Why do we choose square rather than other formula (like absolute) as our objective function? Will they produce a totally different output or the result changes just a bit?

cou

So in the case of our A4, we should apply the f_0 equation here to the Newton's method of higher order descent here http://15462.courses.cs.cmu.edu/fall2018/lecture/optimization/slide_027?

tcl1

How does this deal with the problem of having multiple configurations that get to the target? Will it always give the same solution?

keenan

@yongchi1 No fundamental reason to use the square, other than that it has easy derivatives. You could use something else, but it may become harder to evaluate/solve.

keenan

@tcl1 Nope, the solution to an IK problem is not generally unique. If you want "nicer" solutions you can think about how to "regularize" the problem. For instance, you can look for angles that not only meet the goal, but are also close to the initial angles. Or are as small as possible. Or are as similar as possible to each-other. Etc.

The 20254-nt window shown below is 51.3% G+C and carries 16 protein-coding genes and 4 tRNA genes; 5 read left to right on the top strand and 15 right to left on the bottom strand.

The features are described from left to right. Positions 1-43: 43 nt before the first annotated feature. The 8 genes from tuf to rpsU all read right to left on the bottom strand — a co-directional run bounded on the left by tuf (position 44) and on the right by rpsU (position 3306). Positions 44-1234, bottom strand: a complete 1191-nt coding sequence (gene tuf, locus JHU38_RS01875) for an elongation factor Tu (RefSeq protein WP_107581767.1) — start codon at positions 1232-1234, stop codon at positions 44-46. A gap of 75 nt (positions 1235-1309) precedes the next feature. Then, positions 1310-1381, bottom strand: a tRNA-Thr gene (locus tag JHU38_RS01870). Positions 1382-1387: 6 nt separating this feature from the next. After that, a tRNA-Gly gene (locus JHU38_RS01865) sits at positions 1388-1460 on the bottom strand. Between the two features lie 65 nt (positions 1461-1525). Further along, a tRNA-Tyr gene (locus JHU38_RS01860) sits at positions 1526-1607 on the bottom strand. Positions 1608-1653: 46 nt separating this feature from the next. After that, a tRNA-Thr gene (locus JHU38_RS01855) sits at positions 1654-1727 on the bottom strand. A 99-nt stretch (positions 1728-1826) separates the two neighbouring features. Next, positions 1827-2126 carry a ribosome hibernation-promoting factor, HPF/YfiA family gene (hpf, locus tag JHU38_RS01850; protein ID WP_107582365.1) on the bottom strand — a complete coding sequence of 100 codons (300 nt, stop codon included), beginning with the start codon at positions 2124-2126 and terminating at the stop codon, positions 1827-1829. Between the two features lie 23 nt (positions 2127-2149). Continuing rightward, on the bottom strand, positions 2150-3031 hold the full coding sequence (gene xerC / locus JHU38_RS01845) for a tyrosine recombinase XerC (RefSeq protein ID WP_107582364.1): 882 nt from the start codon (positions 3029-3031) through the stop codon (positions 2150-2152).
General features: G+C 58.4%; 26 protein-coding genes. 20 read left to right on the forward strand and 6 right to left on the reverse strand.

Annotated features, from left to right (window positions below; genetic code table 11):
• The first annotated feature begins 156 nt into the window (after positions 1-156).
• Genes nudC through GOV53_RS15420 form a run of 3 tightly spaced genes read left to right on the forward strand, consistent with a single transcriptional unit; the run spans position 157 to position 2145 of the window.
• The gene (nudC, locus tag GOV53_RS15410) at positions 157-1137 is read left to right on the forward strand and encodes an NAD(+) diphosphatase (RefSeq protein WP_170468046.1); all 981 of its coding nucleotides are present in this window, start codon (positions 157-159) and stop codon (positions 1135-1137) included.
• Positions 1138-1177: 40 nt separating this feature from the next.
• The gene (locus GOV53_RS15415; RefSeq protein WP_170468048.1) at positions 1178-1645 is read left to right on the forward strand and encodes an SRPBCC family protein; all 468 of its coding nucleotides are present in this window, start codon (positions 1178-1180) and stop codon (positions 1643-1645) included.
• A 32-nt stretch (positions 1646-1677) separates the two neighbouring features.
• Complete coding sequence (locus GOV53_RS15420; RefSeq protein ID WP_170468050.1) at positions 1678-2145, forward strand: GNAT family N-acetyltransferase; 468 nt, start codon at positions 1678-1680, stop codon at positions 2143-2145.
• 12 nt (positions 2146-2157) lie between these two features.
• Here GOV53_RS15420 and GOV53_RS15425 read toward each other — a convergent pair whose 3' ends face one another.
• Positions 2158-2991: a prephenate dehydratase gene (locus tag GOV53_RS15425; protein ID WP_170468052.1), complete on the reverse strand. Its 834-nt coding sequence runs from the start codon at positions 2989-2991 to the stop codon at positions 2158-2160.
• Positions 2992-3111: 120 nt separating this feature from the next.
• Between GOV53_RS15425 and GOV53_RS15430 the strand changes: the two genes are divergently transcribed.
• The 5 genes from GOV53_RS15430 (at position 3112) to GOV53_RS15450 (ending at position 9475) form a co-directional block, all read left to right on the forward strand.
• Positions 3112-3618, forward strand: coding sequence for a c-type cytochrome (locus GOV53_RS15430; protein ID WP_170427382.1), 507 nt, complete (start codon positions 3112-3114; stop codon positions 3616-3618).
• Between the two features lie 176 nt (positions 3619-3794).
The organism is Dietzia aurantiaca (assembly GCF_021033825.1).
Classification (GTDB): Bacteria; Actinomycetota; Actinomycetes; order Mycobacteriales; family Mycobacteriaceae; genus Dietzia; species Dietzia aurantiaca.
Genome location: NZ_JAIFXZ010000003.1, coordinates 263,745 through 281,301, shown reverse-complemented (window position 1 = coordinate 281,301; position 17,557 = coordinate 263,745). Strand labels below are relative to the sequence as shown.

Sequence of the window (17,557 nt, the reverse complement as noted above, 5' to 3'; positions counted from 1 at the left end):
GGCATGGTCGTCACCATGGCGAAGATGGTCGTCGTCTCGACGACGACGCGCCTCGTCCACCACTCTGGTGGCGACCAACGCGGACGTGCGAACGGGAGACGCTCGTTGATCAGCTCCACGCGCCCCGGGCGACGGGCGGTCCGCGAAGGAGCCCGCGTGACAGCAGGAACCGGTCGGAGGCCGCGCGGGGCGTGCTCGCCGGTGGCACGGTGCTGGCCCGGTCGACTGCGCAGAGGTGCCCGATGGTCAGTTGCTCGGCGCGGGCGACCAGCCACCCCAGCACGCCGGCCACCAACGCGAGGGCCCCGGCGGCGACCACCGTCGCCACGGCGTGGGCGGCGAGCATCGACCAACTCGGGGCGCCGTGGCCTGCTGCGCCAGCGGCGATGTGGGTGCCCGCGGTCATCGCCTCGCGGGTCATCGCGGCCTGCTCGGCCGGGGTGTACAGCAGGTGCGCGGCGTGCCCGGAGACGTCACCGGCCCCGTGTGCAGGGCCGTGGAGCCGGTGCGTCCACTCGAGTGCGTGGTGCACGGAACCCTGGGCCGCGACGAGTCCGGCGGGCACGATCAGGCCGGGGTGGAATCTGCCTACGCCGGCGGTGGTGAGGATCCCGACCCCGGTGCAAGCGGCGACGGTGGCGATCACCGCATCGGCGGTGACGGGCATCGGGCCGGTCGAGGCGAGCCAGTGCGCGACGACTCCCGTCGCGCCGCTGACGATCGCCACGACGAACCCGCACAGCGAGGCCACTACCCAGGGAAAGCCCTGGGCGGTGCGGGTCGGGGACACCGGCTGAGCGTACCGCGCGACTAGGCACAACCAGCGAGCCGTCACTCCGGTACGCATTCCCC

Why do we choose square rather than other formula (like absolute) as our objective function? Will they produce a totally different output or the result changes just a bit?

So in the case of our A4, we should apply the f_0 equation here to the Newton's method of higher order descent here http://15462.courses.cs.cmu.edu/fall2018/lecture/optimization/slide_027?

How does this deal with the problem of having multiple configurations that get to the target? Will it always give the same solution?

@yongchi1 No fundamental reason to use the square, other than that it has easy derivatives. You could use something else, but it may become harder to evaluate/solve.

@tcl1 Nope, the solution to an IK problem is not generally unique. If you want "nicer" solutions you can think about how to "regularize" the problem. For instance, you can look for angles that not only meet the goal, but are also close to the initial angles. Or are as small as possible. Or are as similar as possible to each-other. Etc.